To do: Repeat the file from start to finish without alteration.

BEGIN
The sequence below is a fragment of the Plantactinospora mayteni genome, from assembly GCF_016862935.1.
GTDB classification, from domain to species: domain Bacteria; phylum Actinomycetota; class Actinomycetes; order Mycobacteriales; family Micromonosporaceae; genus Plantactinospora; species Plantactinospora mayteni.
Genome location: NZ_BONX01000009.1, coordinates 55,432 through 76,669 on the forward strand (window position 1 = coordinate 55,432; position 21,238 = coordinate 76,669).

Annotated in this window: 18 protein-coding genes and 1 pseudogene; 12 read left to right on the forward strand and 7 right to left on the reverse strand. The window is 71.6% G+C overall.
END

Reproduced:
The sequence below is a fragment of the Plantactinospora mayteni genome, from assembly GCF_016862935.1.
GTDB classification, from domain to species: domain Bacteria; phylum Actinomycetota; class Actinomycetes; order Mycobacteriales; family Micromonosporaceae; genus Plantactinospora; species Plantactinospora mayteni.
Genome location: NZ_BONX01000009.1, coordinates 55,432 through 76,669 on the forward strand (window position 1 = coordinate 55,432; position 21,238 = coordinate 76,669).

Annotated in this window: 18 protein-coding genes and 1 pseudogene; 12 read left to right on the forward strand and 7 right to left on the reverse strand. The window is 71.6% G+C overall.